EOGHAN HARRIS: MY WAY OUT OF THE DARK WOOD, LIVING SECTION
learned along the way is that there is no one "quick fix" for a healthy mind, no happy drug that cures all ills: we are holistic beings and we need to care for ourselves in a holistic manner.
In debating whether depression is an illness or an emotion, Dr Harry Barry of Aware provides, I think, the best explanation. He uses "depression" (small d) to describe the normal periods of sadness and low mood we all suffer when we experience hard times or bereavements; however, "Depression" (with a capital D) is a major depressive disorder which requires professional treatment.
Symptoms of "Depression" include: continuing low mood, weight loss or gain, sleeplessness, loss of self-esteem, loss of drive and ambition, inability to concentrate and suicidal thoughts. So, if you've been experiencing some of the above for a prolonged period of time, my recommendation would be to get to your GP ASAP.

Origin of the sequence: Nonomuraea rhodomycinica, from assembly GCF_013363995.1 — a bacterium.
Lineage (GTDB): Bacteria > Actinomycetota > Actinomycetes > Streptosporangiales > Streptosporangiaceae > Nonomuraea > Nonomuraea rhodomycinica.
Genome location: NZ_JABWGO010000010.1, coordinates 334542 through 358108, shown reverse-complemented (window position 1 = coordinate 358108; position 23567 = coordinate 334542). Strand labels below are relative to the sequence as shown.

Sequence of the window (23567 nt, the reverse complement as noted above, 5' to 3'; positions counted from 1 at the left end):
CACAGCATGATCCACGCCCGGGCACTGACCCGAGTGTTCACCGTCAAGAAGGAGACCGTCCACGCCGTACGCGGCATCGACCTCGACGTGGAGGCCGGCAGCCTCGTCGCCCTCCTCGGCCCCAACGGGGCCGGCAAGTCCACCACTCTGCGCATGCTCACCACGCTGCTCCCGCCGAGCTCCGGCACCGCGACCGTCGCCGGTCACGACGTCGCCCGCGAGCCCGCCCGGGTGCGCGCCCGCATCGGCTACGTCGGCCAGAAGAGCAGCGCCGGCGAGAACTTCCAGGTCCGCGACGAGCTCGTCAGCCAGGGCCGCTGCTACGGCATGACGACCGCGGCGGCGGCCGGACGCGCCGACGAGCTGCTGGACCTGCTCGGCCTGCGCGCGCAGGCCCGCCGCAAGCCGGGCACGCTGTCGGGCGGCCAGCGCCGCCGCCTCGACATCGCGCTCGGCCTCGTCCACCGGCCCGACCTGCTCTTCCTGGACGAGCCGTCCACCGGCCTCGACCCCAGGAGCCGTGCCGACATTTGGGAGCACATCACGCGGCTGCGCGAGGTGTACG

Bipolar disorder (which used to be known as 'manic depression') can include all of the above symptoms associated with Depression, but it also includes the sufferer experiencing at least one elevated period of mood. In bipolar 1 this is called mania; in bipolar 2 (which I was diagnosed as) hypomania – not as severe as full-blown mania. My own two experiences of hypomania included a huge increase in energy and positivity and far less need for sleep. Initially, I thought I was on to a winner – and then I came down, into the inevitable and horrific deadness of Depression and realised that the "high" just wasn't worth the excruciating pain of the "low".
Increasingly, as a society, we are susceptible to chronic stress and anxiety as we try to cope with un- (or under-) employment, mounting bills and massive mortgage costs. Normally, stress is a healthy reaction to pressure; it triggers our "fight or flight" response and is meant to protect us from dangers. But it's our response to stress that can make us ill. If we respond with avoidant or aggressive behaviour or with a toxic lifestyle, we're in trouble. Anxiety occurs when we continue to be stressed long after the initial trigger has gone – and that's when the panic attacks happen.